The Dogs Of Ubud
by Conda V. Douglas
Ubud, artists’ capital of Bali, teemed with tourists. Down the dirt path to the dance arena a tourist herd thundered, headed for tonight’s performance. Alongside the road, Balinese merchants sat, their wares arrayed on blankets.
Peter dodged through the crowd, through a cacophony of languages. If the Balinese could tolerate, even thrive, on this invasion, so could he. Now he hid, one among many. What he did, how he lived, was always hidden.
Not so the Balinese. Lulled by their jungle paradise, they never lost their innocence. Even the main living room in their family compounds possessed no walls, open-sided. Vulnerable.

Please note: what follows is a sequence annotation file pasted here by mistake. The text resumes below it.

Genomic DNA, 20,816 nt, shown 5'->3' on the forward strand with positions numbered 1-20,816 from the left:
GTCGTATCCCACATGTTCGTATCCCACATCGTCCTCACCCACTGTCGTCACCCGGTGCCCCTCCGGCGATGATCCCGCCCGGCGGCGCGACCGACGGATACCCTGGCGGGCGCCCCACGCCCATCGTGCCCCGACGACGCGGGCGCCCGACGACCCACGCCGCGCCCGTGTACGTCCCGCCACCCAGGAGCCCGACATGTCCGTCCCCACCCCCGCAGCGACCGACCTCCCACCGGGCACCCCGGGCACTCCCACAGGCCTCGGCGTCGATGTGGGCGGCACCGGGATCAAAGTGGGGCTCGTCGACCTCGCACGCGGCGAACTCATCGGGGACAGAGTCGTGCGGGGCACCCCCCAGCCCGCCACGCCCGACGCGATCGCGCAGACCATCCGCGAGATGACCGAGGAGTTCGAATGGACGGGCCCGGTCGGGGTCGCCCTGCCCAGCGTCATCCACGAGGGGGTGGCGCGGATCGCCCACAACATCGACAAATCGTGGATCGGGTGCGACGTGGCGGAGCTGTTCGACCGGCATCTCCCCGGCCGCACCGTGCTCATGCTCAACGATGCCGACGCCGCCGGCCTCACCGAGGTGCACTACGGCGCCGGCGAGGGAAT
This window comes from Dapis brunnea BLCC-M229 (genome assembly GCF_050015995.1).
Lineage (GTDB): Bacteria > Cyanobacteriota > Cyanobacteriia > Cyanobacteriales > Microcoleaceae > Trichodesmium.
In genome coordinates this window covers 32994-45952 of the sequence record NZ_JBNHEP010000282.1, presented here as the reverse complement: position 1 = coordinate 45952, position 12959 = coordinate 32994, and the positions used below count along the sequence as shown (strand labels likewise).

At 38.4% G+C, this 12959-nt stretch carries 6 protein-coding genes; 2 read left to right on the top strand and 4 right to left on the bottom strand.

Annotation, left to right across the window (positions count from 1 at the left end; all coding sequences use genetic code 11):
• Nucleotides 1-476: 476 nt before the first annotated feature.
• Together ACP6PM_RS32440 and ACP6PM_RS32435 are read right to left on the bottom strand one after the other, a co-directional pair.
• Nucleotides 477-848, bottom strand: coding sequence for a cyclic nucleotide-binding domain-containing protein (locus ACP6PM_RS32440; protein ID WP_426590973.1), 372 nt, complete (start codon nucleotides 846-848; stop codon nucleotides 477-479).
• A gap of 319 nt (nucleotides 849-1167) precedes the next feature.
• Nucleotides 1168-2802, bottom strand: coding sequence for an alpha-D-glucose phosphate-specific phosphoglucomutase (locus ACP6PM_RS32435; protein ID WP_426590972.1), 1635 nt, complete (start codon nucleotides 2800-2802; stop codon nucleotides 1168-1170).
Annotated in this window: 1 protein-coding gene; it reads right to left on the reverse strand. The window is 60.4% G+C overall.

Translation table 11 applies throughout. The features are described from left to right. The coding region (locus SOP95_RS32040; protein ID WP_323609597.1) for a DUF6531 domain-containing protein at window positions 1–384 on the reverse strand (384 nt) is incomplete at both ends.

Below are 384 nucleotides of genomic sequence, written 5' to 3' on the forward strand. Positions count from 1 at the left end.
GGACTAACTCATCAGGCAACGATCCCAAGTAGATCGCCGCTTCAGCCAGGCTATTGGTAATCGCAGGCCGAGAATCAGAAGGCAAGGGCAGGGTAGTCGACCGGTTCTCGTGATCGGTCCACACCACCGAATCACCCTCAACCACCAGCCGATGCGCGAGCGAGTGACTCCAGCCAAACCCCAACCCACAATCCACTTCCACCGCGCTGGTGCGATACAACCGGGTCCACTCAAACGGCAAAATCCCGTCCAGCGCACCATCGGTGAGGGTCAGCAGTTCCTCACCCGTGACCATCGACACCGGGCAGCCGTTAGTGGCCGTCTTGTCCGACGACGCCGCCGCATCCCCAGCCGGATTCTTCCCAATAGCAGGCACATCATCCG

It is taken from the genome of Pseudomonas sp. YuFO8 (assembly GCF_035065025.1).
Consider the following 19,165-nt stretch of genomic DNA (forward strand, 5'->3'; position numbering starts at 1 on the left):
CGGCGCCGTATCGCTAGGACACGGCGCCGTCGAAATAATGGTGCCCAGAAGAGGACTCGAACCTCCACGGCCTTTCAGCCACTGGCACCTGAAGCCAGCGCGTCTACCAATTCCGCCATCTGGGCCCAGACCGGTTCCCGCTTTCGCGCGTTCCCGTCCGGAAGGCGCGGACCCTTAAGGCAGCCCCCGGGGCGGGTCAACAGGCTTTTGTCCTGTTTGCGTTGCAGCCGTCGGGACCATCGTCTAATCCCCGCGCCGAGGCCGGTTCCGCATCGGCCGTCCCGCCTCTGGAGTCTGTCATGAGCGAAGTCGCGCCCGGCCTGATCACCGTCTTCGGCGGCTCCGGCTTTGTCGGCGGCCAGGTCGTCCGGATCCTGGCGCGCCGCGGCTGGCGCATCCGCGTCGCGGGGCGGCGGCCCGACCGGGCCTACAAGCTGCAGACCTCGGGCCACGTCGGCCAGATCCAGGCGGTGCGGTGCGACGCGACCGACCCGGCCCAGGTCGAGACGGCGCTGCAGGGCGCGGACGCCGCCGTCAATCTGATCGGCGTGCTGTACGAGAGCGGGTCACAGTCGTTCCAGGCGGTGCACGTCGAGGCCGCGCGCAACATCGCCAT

When Peter saw the knife, the star-shaped wound etched upon his belly burned, the blood beneath his skin pulsing. The knife, a wavy-bladed kris, lay on a piece of tattered batik cloth, a store of a rag. Among the clutter of tattered straw fans and plastic “ivory,” the kris glittered, a diamond in a pot metal setting.